Often it is inaction of trustees rather than a incorrect informed choice that can lead to a question of negligence and in the pre-trustee act case of Nestle v National Westminster Bank PLC (1994) the beneficiaries argued that the trustees had exercised their investment powers too restrictively and that if the trust had been properly invested, it would have been worth a significantly greater value (over £1 million) Whilst the Court accepted the beneficiaries’ arguments they dismissed the claim because the trustees could not be held as following a investment strategy which no reasonably confident trustee would have done in the same circumstances.

Had they not taken any action at all in considering investments the outcome would have been significantly different with the trustees facing liability for the loss.

How We Can Help?

Our private client solicitors include members of the Society of Trusts and Estates Practitioners, the internationally recognised body of leading professionals in the areas of estate planning and trusts, and are available to provide advice on trust establishment, administration and winding up a trust to ensure trustees are complying with their obligations and reporting matters to HMRC correctly.

We can assist with ad hoc advice to trustees or undertaken a full administration service. We can also act as a trustee should you require a professional trustee to be involved in the trust administration.

Should you consider that you may need advice in relation to your role as trustee then contact our trust team at our Darlington office on 01325 281111 or visit www.clarkwillis.com or call into your nearest office.

Life Interest Will Trusts – Protecting Property & Assets by Alex Spurr, Solicitor

Life Interest Trusts In Wills – Why You Might Need One To Protect Your Property & Assets

What is a Life Interest Trust?

Life Interest Trusts, sometimes called Asset Protection Trusts, are the familiar term given to a legal arrangement called an Interest In Possession Trust. They are termed Life Interest Trusts because they give a particular person (the life tenant) the legal right to benefit from the assets being held under the trust. If this is a residential property, this would include a right to reside in the property, or if it is liquid assets, such as cash or investments, the right to receive the income.  This right normally lasts throughout the beneficiary’s lifetime, hence the name life tenant, although sometimes the right might end earlier, for example if the beneficiary required full time residential care or on remarriage.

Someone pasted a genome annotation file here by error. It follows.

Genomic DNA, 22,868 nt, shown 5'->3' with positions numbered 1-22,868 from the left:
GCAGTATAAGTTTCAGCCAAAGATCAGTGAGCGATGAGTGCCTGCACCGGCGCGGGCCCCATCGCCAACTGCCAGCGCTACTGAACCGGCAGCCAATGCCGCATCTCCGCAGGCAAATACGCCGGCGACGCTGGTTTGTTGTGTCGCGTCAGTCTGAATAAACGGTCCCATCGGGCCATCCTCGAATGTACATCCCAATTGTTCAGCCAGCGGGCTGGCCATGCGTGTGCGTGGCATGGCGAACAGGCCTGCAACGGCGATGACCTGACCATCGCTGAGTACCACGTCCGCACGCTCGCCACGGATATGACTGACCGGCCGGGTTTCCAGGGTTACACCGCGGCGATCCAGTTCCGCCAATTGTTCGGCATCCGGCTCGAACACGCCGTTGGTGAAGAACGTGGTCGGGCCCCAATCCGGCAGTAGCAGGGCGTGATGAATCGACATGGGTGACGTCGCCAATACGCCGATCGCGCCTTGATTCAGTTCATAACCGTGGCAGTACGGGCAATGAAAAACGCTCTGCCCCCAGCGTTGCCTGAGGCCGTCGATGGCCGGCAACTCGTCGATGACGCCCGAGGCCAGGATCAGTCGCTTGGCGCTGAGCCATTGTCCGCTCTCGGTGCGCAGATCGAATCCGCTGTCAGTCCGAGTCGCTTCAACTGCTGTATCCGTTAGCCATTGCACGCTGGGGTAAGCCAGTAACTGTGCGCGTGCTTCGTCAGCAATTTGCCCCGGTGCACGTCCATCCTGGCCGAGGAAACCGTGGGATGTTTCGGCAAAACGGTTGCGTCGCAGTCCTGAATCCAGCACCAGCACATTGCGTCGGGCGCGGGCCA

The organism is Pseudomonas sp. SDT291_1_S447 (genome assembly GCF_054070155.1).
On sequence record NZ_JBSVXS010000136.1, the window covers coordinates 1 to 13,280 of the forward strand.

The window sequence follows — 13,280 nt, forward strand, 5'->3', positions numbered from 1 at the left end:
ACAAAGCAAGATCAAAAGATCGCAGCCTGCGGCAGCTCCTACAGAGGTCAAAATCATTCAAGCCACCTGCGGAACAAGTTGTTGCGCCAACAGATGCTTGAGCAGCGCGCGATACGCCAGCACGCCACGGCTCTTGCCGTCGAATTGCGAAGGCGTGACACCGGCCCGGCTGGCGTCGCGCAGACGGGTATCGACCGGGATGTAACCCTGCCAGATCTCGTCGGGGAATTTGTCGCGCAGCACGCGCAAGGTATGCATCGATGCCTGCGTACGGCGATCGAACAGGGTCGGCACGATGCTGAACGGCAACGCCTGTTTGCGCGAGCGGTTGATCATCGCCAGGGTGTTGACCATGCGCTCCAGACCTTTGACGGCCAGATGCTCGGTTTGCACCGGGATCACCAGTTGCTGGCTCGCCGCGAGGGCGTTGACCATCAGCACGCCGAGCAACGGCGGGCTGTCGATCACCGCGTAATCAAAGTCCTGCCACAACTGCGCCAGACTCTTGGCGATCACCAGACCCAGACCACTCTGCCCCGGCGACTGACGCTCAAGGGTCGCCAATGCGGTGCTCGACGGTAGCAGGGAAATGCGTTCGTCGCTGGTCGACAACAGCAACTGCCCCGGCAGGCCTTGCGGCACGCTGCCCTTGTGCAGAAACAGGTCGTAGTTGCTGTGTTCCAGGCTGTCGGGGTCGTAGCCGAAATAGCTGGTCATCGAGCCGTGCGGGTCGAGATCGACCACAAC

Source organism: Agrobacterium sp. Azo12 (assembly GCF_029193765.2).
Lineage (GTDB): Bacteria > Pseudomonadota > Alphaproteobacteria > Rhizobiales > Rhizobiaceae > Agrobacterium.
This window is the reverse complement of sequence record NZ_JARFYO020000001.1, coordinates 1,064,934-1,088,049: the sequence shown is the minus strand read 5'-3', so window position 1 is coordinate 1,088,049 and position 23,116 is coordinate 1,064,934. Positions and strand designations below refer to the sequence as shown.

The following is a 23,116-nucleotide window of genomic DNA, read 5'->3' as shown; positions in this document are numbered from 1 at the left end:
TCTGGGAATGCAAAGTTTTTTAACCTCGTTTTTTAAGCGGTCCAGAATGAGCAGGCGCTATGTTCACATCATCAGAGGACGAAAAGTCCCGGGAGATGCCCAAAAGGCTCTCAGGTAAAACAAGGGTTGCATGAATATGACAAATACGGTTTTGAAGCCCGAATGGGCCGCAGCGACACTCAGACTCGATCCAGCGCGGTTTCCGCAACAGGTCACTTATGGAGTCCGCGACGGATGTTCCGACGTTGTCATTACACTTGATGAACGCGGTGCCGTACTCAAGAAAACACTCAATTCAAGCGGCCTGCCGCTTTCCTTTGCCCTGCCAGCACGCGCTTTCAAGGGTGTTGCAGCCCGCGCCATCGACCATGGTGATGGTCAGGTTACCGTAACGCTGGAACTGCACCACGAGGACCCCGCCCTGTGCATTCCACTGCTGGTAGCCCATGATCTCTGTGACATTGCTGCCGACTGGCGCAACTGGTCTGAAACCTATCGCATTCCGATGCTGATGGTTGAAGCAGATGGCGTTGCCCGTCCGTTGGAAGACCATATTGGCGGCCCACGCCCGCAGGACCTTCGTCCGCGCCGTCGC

A Life Interest Trust can hold money, but the arrangement is most often used over a residential property by spouses, civil partners or cohabiting partners.

The Will would specify what happens to the trust property when the life tenant dies (or stops having a benefit if an earlier event occurs) for example passing down to children or other nominated persons.

Normally, the trust allows the assets of the trust to be altered so that if the life tenant wished to move for example, the trust could dispose of property A and acquire, or part acquire, property B to enable the trust to adapt to life events and circumstances.

If the trust held other financial assets, a property sold and the trust held funds not used entirely in the purchase of a new property, then the life tenant would normally be entitled to the income generated by these funds although the trust could be drafted to enable the trustees to pay out capital sums to the life tenant or ultimate benefactors.

Why Might I Want One in My Will?

The main reason is to preserve whatever is in the trust, such as a share in the family home or financial assets. As the life tenant does not physically own the trust assets they cannot be included in their own financial affairs. This can be important post retirement for safeguarding assets from long term residential care costs and throughout life to safeguard assets for the bloodline, to ensure your children inherit. If you consider multiple marriages are now common place and an ageing population means care costs are a increased risk, you may appreciate that building in levels of security for your financial affairs can have long term benefit.

Example One – Care Fees